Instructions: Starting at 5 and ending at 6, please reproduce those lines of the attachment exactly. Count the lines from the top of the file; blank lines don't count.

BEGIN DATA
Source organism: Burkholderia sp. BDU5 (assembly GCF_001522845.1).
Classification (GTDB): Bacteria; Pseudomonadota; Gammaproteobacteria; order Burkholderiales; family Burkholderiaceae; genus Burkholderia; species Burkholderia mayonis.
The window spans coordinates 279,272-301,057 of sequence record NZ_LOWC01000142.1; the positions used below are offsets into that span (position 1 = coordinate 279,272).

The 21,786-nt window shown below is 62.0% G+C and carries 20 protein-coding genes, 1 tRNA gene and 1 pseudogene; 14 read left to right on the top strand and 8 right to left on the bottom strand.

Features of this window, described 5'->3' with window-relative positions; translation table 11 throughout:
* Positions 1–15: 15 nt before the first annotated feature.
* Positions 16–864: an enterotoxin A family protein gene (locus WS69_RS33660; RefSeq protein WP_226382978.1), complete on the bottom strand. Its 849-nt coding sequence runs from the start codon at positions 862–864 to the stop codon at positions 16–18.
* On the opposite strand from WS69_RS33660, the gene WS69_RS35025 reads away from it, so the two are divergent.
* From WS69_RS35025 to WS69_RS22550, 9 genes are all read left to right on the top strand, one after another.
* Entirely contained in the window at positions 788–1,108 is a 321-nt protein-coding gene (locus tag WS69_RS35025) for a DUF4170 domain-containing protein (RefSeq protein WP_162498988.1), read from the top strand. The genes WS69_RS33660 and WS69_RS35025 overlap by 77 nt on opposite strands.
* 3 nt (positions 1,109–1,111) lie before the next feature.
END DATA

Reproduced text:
Features of this window, described 5'->3' with window-relative positions; translation table 11 throughout:
* Positions 1–15: 15 nt before the first annotated feature.